“We’re seeing more requests outside of creative services to switch to Macs from PCs,” notes David Plavin, operations manager for Mac systems engineering at the U.S. IT division of Publicis Groupe, a global advertising conglomerate. There are so many requests that Plavin now supports 2,500 Macs across the U.S. — nearly a quarter of all Publicis’ U.S. PCs.
And Plavin is less of an anomaly than you might think. Buoyed by increased interest in the consumer arena, Macs are cropping up in more and more organizations, in large part because end-users are pushing for them. Read the full article on InfoWorld.Com
“A couple of Gartner analysts have recently claimed that Windows is “collapsing”; that it’s too big, too sprawling, and too old to allow rapid development and significant new features. Although organizations like Gartner depend on trolling to drum up business, I think this time they could be onto something. “Collapsing” is over-dramatic-gradual decline is a more likely outcome-but the essence of what they’re saying-and why they’re saying it-rings true.
Windows is dying, Windows applications suck, and Microsoft is too blinkered to fix any of it-that’s the argument. The truth is that Windows is hampered by 25-year old design decisions. These decisions mean that it’s clunky to use and absolutely horrible to write applications for. The applications that people do write are almost universally terrible. They’re ugly, they’re inconsistent, they’re disorganized; there’s no finesse, no care lavished on them. Microsoft-surely the company with the greatest interest in making Windows and Windows applications exude quality-is, in fact, one of the worst perpetrators.” Read the full article on ArsTechnica.Com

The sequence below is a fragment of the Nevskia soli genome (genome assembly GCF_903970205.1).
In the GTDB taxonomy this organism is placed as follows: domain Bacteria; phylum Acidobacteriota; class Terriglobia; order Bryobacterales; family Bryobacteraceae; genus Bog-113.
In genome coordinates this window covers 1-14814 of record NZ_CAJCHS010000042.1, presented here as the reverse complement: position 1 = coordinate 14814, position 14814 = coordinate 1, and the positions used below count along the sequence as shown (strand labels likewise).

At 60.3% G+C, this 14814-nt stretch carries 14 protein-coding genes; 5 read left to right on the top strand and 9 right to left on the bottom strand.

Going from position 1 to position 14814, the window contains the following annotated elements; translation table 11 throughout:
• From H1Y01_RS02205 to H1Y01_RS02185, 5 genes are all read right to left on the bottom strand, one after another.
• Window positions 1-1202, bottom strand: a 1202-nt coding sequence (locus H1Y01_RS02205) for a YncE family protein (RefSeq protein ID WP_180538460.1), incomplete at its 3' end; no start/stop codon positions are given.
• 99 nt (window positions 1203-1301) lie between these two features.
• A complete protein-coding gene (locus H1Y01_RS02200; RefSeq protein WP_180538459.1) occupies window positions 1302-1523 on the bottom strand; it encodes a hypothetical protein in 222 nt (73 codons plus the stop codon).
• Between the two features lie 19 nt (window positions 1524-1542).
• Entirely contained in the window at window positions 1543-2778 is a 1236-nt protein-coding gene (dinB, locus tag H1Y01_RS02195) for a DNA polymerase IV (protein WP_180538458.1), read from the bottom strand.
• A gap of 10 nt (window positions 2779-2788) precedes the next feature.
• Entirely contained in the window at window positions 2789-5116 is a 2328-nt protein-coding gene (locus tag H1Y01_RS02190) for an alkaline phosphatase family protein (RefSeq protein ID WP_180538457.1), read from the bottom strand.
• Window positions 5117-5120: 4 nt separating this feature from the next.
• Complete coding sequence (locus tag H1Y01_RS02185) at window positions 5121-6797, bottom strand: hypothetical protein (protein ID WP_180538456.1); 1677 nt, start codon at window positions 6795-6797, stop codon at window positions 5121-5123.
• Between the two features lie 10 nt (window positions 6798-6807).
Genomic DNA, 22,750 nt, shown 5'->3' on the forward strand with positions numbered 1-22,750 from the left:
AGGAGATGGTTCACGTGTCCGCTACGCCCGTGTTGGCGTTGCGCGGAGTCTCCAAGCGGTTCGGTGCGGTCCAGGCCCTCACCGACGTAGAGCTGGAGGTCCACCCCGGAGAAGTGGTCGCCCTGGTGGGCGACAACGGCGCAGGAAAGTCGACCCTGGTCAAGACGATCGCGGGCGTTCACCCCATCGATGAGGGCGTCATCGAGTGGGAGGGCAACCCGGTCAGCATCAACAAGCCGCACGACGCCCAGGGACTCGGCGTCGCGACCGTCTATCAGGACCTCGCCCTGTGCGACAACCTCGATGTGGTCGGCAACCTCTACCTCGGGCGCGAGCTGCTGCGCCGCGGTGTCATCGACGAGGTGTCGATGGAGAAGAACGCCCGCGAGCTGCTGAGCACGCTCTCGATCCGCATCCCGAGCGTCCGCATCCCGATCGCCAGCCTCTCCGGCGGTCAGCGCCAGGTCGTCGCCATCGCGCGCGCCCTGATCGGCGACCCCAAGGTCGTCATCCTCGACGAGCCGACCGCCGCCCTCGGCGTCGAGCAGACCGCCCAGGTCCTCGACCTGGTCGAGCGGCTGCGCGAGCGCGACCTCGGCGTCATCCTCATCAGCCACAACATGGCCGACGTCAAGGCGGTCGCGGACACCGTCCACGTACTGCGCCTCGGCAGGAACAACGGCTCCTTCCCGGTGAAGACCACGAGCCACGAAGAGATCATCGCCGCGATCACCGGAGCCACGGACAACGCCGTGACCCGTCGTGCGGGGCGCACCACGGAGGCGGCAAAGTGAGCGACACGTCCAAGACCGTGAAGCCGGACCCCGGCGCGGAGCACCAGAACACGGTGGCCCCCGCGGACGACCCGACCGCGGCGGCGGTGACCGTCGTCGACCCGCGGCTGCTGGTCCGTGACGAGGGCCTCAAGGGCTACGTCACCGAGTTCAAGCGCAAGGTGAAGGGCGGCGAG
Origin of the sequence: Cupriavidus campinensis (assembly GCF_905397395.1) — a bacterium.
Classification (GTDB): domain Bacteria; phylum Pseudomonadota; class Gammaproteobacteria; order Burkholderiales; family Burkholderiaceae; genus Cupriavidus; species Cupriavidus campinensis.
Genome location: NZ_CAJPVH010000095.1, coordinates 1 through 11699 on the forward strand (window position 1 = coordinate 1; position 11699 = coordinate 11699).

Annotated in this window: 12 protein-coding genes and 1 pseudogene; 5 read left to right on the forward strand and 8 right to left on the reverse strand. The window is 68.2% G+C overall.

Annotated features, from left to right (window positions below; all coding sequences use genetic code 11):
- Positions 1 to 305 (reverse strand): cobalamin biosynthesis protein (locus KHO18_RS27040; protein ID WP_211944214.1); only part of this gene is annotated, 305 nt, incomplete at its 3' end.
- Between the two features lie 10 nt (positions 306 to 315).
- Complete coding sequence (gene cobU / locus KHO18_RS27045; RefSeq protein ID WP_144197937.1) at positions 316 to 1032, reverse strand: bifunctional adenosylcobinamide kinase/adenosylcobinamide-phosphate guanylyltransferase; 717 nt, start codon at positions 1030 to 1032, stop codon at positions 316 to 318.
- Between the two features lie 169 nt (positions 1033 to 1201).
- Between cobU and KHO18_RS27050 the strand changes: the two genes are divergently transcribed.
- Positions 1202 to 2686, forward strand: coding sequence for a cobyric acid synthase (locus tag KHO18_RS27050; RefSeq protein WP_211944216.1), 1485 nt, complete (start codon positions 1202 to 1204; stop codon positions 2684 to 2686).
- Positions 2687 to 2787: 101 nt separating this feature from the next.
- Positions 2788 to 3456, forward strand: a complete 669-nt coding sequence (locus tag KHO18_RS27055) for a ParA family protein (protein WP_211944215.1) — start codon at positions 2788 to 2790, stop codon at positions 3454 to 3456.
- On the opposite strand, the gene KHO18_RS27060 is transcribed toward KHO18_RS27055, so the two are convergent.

“It’s a very important piece of work. We did a lot of things right and have a lot of things we need to learn from. You never want to let five years go between releases,” he said.
While Microsoft recently extended the date when the XP software will be available for low-cost PCs, it doesn’t plan to listen to some other complaints, including that Vista is too big. “Vista is bigger than XP and it’s gonna stay bigger than XP,” Ballmer said. Read the full story on MacWorld.Com
“IBM’s Research Information Services division is investigating the possibility of moving a significant number of employees to Apple’s Macintosh platform according to a report acquired by RoughlyDrafted.
“In line with IBM’s external strategy of offering a true ‘Open Client’ that may be Windows, Linux or a Mac,” the document noted, “[Research Information Services] is focusing on providing an IBM application stack on multiple Operating Systems, rather than be confined to one or the other.”
The first phase of the pilot program was conducted between October 2007 and January 2008. During this phase, 24 MacBook Pros were distributed to researchers and used as the primary notebook, with the employees’ existing ThinkPads acting as backups if needed.